Susi’s top three tips for revamping a living space
Colour – colour can transform a space and be uplifting. There are so many beautiful colours to choose from, but I particularly like the tertiary tones – the ones that are slightly slubby and toned down versions of the primaries.
Interesting and eclectic art and objects – I love to mix old and new, traditional and abstract. It adds a twist to an interior. I particularly like sculptural objects on plinths.
Lighting – a good mixture of lighting adds mood and allows change.

Q Can you tell us about your work with The Colour Group?
The Colour Group (GB) is a non-profit organisation that promotes colour education and shares information to anyone interested in colour. A lot of the members and committee members are scientists and they approach colour from a completely different angle to me, but I was brought in to help organise events around art and fashion. I have organised art workshops, lectures at the Tate Modern on Malevich and Sonia Delaunay as well as a science event in Newcastle. We meet at City University in London once a month and it has opened my eyes to many aspects of colour and a broad range of interesting people. You could describe us as ‘colour nerds’!

Q What is your most treasured possession and why?
I have a copy of a Michelangelo bust in gesso that an Italian friend of mine made in Florence. Her father had owned a shop in the historic centre and owned moulds of Renaissance sculpture – the father died and the shop closed down, but every time I look at it I am transported back to Florence and the Bargello (sculpture museum) and the Uffizi. I can even smell the coffee!
PTA_4036_Originals before they are turned into cushions _ Image courtesy of Susi Bellamy _ Photograph by Peter Atkinson
Q How would you describe your own home style and what is your favourite room in your house and why?
I would describe my home style as classic with a twist and full of colour. We live in the main wing of a large house in the Tyne Valley near Hadrian’s Wall, and my favourite room is my kitchen as it has uninterrupted views from a bay window across the valley with not one blot on the landscape and a great view of my neighbour’s beautiful horses. The kitchen was handmade by a local Northumberland craftsman and has lovely high ceilings and original coving. It is also painted in various ‘shades of grey’, but then punctuated by brightly coloured ticking, faux coral sculpture and Tuscan pottery. In the same way as I was keen to have my cushions made in the UK, I also have worked with local craftspeople on my home. We have so much talent here.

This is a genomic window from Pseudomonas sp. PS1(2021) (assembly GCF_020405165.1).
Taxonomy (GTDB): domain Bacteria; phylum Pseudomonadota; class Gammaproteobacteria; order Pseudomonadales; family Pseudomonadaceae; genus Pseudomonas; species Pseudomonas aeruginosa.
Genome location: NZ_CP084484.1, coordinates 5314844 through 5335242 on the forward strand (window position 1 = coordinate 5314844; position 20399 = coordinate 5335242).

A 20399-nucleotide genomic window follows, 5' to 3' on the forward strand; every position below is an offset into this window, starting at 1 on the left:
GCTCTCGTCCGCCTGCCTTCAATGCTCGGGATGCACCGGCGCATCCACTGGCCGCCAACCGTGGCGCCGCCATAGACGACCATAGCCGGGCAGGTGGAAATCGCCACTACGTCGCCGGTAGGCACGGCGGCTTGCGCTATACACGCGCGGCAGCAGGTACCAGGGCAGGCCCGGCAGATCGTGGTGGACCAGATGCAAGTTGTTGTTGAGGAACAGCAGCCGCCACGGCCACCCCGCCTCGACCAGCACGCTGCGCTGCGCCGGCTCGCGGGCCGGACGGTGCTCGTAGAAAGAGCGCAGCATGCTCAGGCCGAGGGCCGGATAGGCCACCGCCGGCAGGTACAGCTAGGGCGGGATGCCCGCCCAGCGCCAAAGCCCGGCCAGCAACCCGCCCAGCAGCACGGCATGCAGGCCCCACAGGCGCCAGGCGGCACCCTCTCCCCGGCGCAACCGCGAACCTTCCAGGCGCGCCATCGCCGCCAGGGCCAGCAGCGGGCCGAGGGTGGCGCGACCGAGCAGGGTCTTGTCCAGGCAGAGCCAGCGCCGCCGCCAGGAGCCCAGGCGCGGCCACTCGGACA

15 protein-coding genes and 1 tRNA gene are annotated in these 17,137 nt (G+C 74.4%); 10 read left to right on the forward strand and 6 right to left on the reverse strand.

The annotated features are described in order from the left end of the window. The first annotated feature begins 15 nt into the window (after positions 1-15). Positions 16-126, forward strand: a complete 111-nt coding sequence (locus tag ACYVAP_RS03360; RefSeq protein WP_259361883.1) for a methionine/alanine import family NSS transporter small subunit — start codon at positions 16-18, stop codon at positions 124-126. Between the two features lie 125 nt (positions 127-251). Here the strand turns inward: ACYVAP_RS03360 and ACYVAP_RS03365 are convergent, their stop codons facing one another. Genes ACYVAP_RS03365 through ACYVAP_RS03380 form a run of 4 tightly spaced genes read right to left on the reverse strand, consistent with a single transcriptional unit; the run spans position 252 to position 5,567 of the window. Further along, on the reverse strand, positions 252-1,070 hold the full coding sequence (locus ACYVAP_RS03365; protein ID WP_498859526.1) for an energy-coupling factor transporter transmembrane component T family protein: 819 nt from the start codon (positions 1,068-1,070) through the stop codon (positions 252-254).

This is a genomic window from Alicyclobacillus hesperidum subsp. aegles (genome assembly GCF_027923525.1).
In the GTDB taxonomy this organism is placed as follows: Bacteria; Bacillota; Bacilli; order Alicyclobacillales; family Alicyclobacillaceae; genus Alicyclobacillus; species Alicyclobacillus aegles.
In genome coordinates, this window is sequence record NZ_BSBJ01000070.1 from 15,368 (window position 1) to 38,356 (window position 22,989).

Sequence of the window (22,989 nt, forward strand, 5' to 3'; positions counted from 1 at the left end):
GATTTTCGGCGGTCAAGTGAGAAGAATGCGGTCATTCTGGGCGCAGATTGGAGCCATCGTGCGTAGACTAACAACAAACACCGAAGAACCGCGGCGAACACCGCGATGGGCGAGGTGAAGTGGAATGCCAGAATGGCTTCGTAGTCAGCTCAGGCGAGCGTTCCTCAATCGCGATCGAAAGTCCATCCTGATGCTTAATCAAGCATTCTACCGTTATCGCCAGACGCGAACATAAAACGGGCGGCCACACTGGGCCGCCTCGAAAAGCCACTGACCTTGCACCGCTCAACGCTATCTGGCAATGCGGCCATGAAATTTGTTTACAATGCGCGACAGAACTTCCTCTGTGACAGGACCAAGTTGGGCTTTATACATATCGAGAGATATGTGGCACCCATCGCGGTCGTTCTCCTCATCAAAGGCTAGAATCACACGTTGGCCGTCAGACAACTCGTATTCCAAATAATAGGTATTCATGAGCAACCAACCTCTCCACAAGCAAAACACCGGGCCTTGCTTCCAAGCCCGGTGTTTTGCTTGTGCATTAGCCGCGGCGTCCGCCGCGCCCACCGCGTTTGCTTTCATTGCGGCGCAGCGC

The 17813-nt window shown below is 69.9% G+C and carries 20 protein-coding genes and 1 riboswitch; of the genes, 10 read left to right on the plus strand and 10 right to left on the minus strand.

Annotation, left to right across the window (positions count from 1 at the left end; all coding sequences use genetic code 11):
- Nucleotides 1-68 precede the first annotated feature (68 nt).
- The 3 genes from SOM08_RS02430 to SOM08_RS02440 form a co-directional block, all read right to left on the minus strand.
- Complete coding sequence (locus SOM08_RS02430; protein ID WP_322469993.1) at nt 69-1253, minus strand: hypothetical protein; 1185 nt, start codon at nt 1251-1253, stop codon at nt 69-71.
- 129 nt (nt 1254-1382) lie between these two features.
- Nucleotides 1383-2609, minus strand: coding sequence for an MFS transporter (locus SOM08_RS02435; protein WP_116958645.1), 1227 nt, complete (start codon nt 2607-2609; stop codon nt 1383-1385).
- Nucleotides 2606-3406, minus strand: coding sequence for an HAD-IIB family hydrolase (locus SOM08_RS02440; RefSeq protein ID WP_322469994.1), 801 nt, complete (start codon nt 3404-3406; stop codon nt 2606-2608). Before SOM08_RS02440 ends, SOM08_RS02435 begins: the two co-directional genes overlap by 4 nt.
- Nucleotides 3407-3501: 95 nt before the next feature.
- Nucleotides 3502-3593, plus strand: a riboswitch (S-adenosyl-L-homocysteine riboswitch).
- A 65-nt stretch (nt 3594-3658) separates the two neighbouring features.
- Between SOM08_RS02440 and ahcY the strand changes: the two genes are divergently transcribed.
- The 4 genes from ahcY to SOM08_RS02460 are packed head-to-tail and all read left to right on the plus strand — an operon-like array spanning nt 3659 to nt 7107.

Q What has been the hardest part of setting up your own brand and so far what has been the most rewarding part of the experience?
The hardest part of setting up my own brand has been working to get things right and making mistakes. It is not just the creation of the design and the choosing of the backing fabric, but the whole infrastructure of building a brand and the everyday practicalities such as postage and packing that need to be addressed. The most rewarding part of the experience has been when I have received positive responses to the range and the few times I have been lucky enough to get some lovely press.

Susi’s cushions are filled with an over-stuffed duck feather filling. Beautifully made, they work visually as groups of contrasting designs, or used alone in conjunction with plains for a more classic look. The combination of uniqueness, colour and vibrancy will impact on any interior in the same way as a piece of artwork. Susi has an MA in fine art from Northumbria University which culminated in a degree show at Baltic 39 in 2013. She now works from Cobalt Studios in the Ouseburn, Newcastle. Discover Susi Bellamy’s beautiful range of cushions now available at Amara:

About Jane Pople
Jane Pople has over five years experience writing about interiors and the design industry favouring emerging designers and new talent. This article first appeared in The Lux Pad,

A house for Essex


Contemporary artist Grayson Perry’s designer building is a gloriously absurd secular chapel paying homage to the memory of Perry’s fictional Essex woman, Julie May Cope. Unique, slightly unsettling, but certainly moving, it’s a much oversubscribed holiday destination. Emily Bird investigates a phenomena in the small village of Wrabness.

Photos copyright: Jack Hobhouse

Living Architecture’s aim is to shift the perceptions of modern architecture by allowing people to eat, sleep and live in spaces designed by outstanding architectural practices. With many properties dotted throughout the UK, there is a selection of unique buildings to stay in, but no project has been quite as attention grabbing as Grayson Perry’s and FAT Architecture’s A House for Essex which is the architectural embodiment of the noted artist’s daring talent.